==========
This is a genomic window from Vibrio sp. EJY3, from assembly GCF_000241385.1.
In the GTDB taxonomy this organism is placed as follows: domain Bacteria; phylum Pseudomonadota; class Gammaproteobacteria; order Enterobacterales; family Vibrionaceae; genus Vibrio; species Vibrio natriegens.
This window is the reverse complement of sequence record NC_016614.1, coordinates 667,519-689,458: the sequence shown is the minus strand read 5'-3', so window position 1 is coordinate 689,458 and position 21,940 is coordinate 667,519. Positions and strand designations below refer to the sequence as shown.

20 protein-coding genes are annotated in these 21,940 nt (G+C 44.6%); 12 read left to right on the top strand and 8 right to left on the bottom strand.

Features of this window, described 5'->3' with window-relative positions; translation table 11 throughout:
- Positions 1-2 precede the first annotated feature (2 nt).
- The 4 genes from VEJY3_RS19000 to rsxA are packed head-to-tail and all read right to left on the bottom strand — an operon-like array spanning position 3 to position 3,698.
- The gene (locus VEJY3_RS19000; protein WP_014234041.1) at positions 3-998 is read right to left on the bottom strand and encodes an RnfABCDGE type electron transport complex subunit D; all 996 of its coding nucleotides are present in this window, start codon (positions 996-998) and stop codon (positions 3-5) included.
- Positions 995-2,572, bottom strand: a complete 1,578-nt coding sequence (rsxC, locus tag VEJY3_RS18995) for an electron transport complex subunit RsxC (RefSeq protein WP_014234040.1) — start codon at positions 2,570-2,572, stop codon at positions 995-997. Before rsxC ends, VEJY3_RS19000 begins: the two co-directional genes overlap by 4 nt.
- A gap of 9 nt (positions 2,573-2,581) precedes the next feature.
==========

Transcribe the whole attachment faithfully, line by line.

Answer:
This is a genomic window from Vibrio sp. EJY3, from assembly GCF_000241385.1.
In the GTDB taxonomy this organism is placed as follows: domain Bacteria; phylum Pseudomonadota; class Gammaproteobacteria; order Enterobacterales; family Vibrionaceae; genus Vibrio; species Vibrio natriegens.
This window is the reverse complement of sequence record NC_016614.1, coordinates 667,519-689,458: the sequence shown is the minus strand read 5'-3', so window position 1 is coordinate 689,458 and position 21,940 is coordinate 667,519. Positions and strand designations below refer to the sequence as shown.

20 protein-coding genes are annotated in these 21,940 nt (G+C 44.6%); 12 read left to right on the top strand and 8 right to left on the bottom strand.

Features of this window, described 5'->3' with window-relative positions; translation table 11 throughout:
- Positions 1-2 precede the first annotated feature (2 nt).
- The 4 genes from VEJY3_RS19000 to rsxA are packed head-to-tail and all read right to left on the bottom strand — an operon-like array spanning position 3 to position 3,698.
- The gene (locus VEJY3_RS19000; protein WP_014234041.1) at positions 3-998 is read right to left on the bottom strand and encodes an RnfABCDGE type electron transport complex subunit D; all 996 of its coding nucleotides are present in this window, start codon (positions 996-998) and stop codon (positions 3-5) included.
- Positions 995-2,572, bottom strand: a complete 1,578-nt coding sequence (rsxC, locus tag VEJY3_RS18995) for an electron transport complex subunit RsxC (RefSeq protein WP_014234040.1) — start codon at positions 2,570-2,572, stop codon at positions 995-997. Before rsxC ends, VEJY3_RS19000 begins: the two co-directional genes overlap by 4 nt.
- A gap of 9 nt (positions 2,573-2,581) precedes the next feature.